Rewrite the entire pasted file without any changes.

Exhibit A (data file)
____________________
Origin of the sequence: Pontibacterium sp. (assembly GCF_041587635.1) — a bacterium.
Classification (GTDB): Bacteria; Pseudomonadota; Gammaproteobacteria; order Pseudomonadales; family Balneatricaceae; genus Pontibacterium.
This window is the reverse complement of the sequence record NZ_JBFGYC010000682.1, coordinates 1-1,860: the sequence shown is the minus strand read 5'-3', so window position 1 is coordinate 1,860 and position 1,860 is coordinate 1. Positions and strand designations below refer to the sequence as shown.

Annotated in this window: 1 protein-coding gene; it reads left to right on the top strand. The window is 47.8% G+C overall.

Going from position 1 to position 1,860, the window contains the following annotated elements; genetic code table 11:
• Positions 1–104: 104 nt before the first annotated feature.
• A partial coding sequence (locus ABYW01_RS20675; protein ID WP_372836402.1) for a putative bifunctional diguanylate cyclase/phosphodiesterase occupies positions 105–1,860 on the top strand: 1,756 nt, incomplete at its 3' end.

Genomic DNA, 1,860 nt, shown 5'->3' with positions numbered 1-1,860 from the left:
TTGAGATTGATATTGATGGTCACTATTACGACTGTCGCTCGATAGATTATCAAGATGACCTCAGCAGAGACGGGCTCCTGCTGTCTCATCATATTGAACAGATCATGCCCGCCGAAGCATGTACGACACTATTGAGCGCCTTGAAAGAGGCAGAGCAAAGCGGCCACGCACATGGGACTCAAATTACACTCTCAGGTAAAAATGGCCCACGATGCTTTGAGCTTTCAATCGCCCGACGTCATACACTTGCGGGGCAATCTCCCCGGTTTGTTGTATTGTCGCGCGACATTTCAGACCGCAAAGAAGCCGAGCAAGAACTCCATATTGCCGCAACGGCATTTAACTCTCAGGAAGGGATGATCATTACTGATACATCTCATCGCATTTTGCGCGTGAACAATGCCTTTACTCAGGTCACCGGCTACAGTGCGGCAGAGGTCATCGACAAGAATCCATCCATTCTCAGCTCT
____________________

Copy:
Origin of the sequence: Pontibacterium sp. (assembly GCF_041587635.1) — a bacterium.
Classification (GTDB): Bacteria; Pseudomonadota; Gammaproteobacteria; order Pseudomonadales; family Balneatricaceae; genus Pontibacterium.
This window is the reverse complement of the sequence record NZ_JBFGYC010000682.1, coordinates 1-1,860: the sequence shown is the minus strand read 5'-3', so window position 1 is coordinate 1,860 and position 1,860 is coordinate 1. Positions and strand designations below refer to the sequence as shown.

Annotated in this window: 1 protein-coding gene; it reads left to right on the top strand. The window is 47.8% G+C overall.

Going from position 1 to position 1,860, the window contains the following annotated elements; genetic code table 11:
• Positions 1–104: 104 nt before the first annotated feature.
• A partial coding sequence (locus ABYW01_RS20675; protein ID WP_372836402.1) for a putative bifunctional diguanylate cyclase/phosphodiesterase occupies positions 105–1,860 on the top strand: 1,756 nt, incomplete at its 3' end.

Genomic DNA, 1,860 nt, shown 5'->3' with positions numbered 1-1,860 from the left:
TTGAGATTGATATTGATGGTCACTATTACGACTGTCGCTCGATAGATTATCAAGATGACCTCAGCAGAGACGGGCTCCTGCTGTCTCATCATATTGAACAGATCATGCCCGCCGAAGCATGTACGACACTATTGAGCGCCTTGAAAGAGGCAGAGCAAAGCGGCCACGCACATGGGACTCAAATTACACTCTCAGGTAAAAATGGCCCACGATGCTTTGAGCTTTCAATCGCCCGACGTCATACACTTGCGGGGCAATCTCCCCGGTTTGTTGTATTGTCGCGCGACATTTCAGACCGCAAAGAAGCCGAGCAAGAACTCCATATTGCCGCAACGGCATTTAACTCTCAGGAAGGGATGATCATTACTGATACATCTCATCGCATTTTGCGCGTGAACAATGCCTTTACTCAGGTCACCGGCTACAGTGCGGCAGAGGTCATCGACAAGAATCCATCCATTCTCAGCTCT